Early the next morning, Mr3 (then a newborn) and I dropped a still-wailing pre-schooler off and set off on our mission. I followed our loop of the previous evening, dotting posters on every available space, eyes glued to the ground for a glimpse of manky brown fur. Nothing. As we got closer and closer to home, my despair grew, my gaze never leaving the path and its environs for a second. Surely she couldn’t have gone too far from the path?

It was sheer coincidence that, passing the park shaped like a pirate ship, I happened to look up. I’m still not sure what caught my eye – a bird? a plane overhead (highly likely in our inner-west location)? Superman? Whatever it was, I still thank my lucky stars for it. For there she was, dangling from a branch.

And it was then that I remembered one of the main Commandments of parenting in the inner city – if you find something on the ground – a hat, a shirt, a bear – thou shalt put it on a fence post or gate, out of the way of marauding pets and humans, and at eye-height for a harried mum to spot on her way home.

Someone – another mum, I’d like to bet – had hung Bronte high, out of the way of passing traffic. You only had to look at her to know she was a much-loved bear, and someone had recognised that fact. I was so excited I rang The Builder on the spot, high on excitement. “I found her! I found her!”

His relief was palpable. Then he suggested I retrace my steps back around the path, taking down all the posters so that we didn’t get any ‘weird’ phone calls. It was a busy morning.

So Bronte is still with us. He sleeps with her each night, dresses her up as a Jedi knight when the mood takes him, and still holds long-and-involved conversations with her. Unfortunately, her voice is not getting any less irritating as she ages.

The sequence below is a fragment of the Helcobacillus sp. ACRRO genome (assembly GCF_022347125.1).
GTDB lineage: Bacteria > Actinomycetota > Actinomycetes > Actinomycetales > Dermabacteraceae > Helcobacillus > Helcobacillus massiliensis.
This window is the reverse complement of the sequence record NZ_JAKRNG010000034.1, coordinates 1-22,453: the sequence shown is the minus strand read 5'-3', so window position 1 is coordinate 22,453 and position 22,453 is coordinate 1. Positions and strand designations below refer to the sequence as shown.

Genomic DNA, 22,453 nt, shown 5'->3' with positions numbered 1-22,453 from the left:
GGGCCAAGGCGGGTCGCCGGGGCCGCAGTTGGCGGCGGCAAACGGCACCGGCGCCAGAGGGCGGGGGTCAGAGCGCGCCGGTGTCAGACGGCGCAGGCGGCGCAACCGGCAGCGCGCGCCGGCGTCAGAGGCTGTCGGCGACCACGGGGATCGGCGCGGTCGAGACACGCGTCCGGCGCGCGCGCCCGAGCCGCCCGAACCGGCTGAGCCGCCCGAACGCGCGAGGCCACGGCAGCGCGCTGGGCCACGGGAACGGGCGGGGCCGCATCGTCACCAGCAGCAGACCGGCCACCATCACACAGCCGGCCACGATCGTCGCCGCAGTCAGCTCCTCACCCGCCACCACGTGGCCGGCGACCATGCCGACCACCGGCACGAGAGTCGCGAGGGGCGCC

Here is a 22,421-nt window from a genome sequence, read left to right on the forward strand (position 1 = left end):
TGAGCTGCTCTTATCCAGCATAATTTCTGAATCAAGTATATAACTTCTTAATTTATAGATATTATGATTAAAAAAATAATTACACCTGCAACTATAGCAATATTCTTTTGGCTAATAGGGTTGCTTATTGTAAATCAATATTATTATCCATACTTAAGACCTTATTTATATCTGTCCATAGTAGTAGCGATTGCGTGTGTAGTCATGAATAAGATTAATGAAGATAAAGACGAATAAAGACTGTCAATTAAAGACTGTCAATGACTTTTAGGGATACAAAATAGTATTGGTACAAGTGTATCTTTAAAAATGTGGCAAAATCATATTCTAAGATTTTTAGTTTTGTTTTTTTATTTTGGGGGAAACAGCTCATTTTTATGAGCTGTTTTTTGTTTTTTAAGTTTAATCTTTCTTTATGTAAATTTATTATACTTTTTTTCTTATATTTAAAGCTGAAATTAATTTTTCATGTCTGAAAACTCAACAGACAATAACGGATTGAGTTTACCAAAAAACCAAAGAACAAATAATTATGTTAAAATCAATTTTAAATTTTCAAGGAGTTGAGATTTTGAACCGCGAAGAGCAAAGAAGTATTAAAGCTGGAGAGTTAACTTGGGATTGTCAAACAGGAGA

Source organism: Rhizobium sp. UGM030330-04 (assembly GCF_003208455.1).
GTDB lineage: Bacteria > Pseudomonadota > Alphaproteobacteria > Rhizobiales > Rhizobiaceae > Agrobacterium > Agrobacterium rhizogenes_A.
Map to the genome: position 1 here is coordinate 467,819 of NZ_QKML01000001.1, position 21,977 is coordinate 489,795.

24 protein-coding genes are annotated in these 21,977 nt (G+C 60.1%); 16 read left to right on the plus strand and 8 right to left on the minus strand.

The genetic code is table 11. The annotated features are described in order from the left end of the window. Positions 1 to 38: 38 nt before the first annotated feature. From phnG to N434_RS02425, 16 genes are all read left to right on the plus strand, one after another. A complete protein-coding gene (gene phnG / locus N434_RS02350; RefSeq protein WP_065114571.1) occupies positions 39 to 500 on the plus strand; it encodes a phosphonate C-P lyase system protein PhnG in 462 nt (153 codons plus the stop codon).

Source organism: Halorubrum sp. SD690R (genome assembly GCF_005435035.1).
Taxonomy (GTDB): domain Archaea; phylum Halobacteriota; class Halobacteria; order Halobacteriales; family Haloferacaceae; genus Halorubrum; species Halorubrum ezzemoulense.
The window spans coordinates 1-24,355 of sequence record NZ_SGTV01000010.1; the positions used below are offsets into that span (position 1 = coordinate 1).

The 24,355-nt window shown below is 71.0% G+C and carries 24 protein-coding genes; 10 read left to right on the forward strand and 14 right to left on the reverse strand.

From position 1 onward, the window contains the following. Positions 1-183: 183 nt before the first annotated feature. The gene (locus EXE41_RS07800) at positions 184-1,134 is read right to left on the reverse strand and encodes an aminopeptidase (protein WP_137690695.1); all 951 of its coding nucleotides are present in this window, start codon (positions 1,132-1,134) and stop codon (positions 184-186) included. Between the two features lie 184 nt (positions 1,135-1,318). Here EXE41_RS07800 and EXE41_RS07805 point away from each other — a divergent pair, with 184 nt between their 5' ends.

Admittedly the relationship is not as intense as it once was. These days they’re more like a married couple, reading each other’s minds, relaxed in each other’s company, happy to lie on the sofa and watch television.

I confess I’m relieved. I hope that she will one day be a faithful memory of his childhood, tucked on a shelf, becoming less and less relevant. He's growing up and away from her. That's healthy.

But I’ll never be able to let her go. Even after he leaves home, there’ll be room here for Bronte. To me, she is a symbol of his childhood and I want to keep her with me forever. Just as long as she’s quiet.

Monday, June 14, 2010

Giving the green light to smugness

When you live in the country, there are few opportunities for smugness. In fact, there are just three main areas in which you might manage any form of superiority:

Lovely scenery

Lovely fresh air

Lovely lack of traffic.

It used to be that you could boast of your vegie patch and your chicken coop as well, but every cool inner-city address with so much as a courtyard seems to have those these days, so our opportunities for smugness are fewer.

When they arise, though, they are sublime.

Take today. Fam Fibro all hopped in our new (to us) car to drive Oma (The Builder’s Mum) back to Sydney. She’d come down from The Big Smoke for a few days R&R from her hectic retirement village schedule, and we’d whizzed her around the local wine festival for a spot of tasting and fresh air, and a look at our lovely scenery.

The drive out of Fibrotown was sluggish. The early risers of the tourist brigade had packed up their holiday houses and camp sites at the crack of dawn to ‘beat the traffic’ home, becoming the traffic in the process.

As we crossed the bridge out of town, The Builder and I indulged in some healthy debate about whether tourists are best to get up early on a public holiday Monday and ensure one is home in time to iron the school uniforms, or if one should stay and suck the marrow from the last day of glorious sunshine before leaving for home, after dark and after most of the traffic. (I will leave you to decide who was on which side of this particular conversation, as well as just how much time we spent on it.)